Israel Thwarts Palestinian 'Flytilla' Campaign

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Agence France Presse

Israel Thwarts Palestinian 'Flytilla' Campaign

by
Michael Blum

Pro-Palestinians activists protest at Charles de Gaulle airport, north of Paris, as they are blocked by police at the airport, Friday, July, 8, 2011. Israel increased security at the Ben-Gurion International Airport ahead of the activists' arrival and asked foreign airlines to prevent blacklisted travelers from boarding Israel-bound flights, as hundreds said they would travel to Israel to protest Israeli policies toward the Palestinians. (AP Photo/Thibault Camus) less

BEN GURION AIRPORT, Israel — Israel said on Friday that it has prevented hundreds of pro-Palestinian activists from flying to its main airport in a mass protest but that security forces will stay on alert for the time being.

Organizers of the "Welcome to Palestine" campaign, which some have called the "flytilla," had said up to 800 activists were to fly in to Ben Gurion Airport, near Tel Aviv, in a peaceful mission to visit Palestinian families.

But the Israeli authorities said they managed to preempt the campaign, by foreign activists -- most of them from France -- demonstrating for the right of access to the West Bank.

Regional police chief Benzi Sau said that a joint operation by police, the foreign ministry and transport officials "succeeded in significantly affecting the intentions of those behind" the planned protest at Ben Gurion.

It "prevented the departure of hundreds of activists at their points of departure for Israel," he was quoted as saying in a statement from the public security ministry.

"Public Security Minister (Yitzhak) Aharonovitch instructed that... forces continue to deploy so as to be able to deal with incoming flights this afternoon, including the prevention of disturbances, while exercising the necessary sensitivity."

Apart from deploying police in and around Ben Gurion Airport, the main Israeli tactic was to discourage airlines from allowing them to board at their points of departure.

"Israel has given airlines a list of 342 unwanted people, warning them that they will be immediately turned back at the expense of the companies," Israeli immigration spokeswoman Sabine Hadad told AFP.

Following the warning, "the companies have already refused to take on board around 200 of these passengers," she said, adding that two US activists who arrived overnight were sent back to the United States.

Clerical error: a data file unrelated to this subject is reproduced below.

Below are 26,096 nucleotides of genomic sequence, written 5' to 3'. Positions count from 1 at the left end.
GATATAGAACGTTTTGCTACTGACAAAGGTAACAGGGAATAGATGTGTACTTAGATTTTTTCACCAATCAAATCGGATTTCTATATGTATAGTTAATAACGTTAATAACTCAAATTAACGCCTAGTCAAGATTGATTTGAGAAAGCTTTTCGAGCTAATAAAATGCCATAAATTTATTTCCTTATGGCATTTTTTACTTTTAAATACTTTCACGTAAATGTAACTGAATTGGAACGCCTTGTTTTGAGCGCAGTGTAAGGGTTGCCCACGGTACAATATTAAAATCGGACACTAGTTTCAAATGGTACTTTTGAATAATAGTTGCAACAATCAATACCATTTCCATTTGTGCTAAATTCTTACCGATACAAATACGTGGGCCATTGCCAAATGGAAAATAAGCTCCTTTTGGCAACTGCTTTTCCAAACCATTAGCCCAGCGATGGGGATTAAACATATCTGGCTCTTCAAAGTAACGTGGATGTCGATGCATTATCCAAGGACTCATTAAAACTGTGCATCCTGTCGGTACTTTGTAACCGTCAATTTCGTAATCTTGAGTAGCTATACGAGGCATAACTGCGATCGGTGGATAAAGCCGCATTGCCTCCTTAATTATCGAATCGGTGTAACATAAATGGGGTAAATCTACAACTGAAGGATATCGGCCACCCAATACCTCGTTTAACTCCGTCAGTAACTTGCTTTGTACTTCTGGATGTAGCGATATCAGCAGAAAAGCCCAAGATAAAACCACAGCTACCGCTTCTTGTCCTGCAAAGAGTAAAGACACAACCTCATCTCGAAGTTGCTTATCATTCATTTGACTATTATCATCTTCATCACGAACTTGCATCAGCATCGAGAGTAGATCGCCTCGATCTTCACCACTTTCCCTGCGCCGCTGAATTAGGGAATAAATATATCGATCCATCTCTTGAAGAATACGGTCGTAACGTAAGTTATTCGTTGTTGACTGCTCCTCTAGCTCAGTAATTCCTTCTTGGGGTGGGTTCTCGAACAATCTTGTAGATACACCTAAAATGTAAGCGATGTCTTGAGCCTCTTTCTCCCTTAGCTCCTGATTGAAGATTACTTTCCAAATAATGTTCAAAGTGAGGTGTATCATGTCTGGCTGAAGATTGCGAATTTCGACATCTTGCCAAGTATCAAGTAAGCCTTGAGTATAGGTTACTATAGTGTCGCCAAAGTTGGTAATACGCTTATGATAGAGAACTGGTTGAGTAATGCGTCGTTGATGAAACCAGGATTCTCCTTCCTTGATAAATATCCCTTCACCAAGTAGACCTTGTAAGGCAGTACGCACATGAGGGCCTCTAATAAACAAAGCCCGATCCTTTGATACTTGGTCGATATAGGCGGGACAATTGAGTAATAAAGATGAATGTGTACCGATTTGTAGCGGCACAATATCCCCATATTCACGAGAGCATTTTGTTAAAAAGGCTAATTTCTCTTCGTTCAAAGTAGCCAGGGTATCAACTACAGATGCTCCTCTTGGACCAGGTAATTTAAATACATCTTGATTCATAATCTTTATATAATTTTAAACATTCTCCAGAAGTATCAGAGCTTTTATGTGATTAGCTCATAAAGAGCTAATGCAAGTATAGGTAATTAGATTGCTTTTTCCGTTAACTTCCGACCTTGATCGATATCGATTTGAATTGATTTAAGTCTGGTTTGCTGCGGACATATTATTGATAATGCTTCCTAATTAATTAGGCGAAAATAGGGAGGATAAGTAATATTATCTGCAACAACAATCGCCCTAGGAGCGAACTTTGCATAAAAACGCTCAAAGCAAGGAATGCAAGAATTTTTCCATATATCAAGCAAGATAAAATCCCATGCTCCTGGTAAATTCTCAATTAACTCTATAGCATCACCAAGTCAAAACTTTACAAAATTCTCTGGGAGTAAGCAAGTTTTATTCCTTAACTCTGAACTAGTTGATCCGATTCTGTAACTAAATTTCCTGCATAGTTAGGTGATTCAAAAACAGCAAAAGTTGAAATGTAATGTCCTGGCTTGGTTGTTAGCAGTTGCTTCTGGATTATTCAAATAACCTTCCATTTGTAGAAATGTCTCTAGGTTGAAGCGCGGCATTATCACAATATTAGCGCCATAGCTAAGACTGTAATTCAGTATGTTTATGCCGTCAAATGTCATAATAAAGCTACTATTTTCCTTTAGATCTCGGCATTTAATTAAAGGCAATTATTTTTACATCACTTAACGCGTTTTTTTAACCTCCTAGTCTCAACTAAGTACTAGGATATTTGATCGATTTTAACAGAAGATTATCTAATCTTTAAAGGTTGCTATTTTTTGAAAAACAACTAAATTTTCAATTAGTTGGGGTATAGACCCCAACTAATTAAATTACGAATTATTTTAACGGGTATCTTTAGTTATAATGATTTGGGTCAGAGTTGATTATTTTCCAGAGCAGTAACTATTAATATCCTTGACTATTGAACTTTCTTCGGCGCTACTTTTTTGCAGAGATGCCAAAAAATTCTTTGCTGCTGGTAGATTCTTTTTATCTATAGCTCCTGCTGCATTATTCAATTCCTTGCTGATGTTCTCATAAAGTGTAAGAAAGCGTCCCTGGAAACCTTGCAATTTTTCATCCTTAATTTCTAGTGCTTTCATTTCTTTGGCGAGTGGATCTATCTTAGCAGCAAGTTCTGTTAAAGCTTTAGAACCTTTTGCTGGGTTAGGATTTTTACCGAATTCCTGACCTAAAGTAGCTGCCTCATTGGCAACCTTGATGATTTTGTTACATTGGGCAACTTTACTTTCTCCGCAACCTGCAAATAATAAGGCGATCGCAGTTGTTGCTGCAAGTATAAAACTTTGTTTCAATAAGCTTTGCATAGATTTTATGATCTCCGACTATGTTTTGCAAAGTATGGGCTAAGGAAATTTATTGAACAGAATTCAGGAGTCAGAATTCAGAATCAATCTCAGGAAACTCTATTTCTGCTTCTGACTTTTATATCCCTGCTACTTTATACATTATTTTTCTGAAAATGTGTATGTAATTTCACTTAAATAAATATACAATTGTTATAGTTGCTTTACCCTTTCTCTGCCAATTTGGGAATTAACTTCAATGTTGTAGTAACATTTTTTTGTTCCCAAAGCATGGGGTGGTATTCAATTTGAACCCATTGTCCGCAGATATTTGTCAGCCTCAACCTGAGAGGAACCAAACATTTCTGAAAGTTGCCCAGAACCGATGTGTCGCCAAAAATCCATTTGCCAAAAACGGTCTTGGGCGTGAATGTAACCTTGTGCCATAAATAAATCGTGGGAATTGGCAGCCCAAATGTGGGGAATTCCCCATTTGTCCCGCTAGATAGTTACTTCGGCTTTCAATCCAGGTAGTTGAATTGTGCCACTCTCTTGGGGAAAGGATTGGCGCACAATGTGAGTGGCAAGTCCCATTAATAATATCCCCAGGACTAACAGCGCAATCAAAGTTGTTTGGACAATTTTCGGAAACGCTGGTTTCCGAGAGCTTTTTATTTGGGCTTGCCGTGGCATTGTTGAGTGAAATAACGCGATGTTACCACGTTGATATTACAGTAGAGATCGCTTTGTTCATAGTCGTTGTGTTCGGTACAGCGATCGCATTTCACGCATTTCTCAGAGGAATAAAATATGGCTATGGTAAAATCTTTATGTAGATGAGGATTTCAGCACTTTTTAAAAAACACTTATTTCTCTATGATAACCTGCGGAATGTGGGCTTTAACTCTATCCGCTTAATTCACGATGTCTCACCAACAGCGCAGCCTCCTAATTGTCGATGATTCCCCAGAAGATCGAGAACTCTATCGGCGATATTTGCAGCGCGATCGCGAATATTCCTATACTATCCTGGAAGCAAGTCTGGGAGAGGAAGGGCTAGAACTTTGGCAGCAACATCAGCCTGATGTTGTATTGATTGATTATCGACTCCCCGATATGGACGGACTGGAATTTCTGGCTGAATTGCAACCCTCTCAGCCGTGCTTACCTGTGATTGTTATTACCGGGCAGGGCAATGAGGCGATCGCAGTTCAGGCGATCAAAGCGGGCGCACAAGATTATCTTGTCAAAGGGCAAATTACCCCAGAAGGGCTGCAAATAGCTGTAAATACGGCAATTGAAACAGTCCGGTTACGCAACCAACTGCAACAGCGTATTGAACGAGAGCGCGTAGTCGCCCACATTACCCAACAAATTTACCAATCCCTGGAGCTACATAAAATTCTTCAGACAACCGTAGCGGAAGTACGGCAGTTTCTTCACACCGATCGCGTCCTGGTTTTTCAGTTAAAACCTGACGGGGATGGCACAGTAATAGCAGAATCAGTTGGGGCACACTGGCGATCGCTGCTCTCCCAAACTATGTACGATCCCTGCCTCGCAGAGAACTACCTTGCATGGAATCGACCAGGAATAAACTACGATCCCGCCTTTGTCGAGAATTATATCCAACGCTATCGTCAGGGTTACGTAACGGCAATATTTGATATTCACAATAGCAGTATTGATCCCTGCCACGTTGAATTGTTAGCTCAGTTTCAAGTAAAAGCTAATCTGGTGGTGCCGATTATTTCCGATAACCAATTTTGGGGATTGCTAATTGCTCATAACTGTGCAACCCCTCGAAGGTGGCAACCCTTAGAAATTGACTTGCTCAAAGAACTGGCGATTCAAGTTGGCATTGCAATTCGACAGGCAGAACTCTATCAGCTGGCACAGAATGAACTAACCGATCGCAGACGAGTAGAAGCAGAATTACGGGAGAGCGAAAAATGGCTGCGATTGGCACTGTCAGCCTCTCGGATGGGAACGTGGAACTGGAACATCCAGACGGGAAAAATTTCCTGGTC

The two American women had originally been involved in a scuppered bid by activists to sail to the Gaza Strip on a 10-boat flotilla in defiance of an Israeli naval blockade of the Palestinian coastal territory.

Some 50 airline passengers who described themselves as "pro-Palestinian" were prevented from embarking on a flight to Israel from Geneva airport on Friday, officials said, prompting flight delays.

"This morning passengers for an easyJet flight were prevented from embarking," airport spokeswoman Aline Yazgin told AFP, adding she did not know why they had been prevented from boarding.

She said that as a result several people belonging to a French group of pro-Palestinians had tried to get past airport security doors, resulting in authorities temporarily shutting down boarding areas.

At Roissy airport in France, at least nine activists were prevented from boarding a flight of Hungarian carrier Malev to Tel Aviv via Budapest.

"Their reservation was cancelled at the request of Israeli authorities who have drawn up a list of undesirable persons," an airport source said.

In a statement, the organizers of the "flytilla" campaign condemned the Israeli pressure on airlines and threatened legal action.

"We call on all airline companies not to accept such provocative, blackmailing, and illegal actions by the Israeli government," it said. "Visitors traveling between countries have rights under international law and bilateral travel agreements," it added."Those who had reservations cancelled will exercise their right of protest including bringing legal cases in their own countries."

Hundreds of police are on standby at the airport near Tel Aviv, but no incidents had been reported by early afternoon on Friday.

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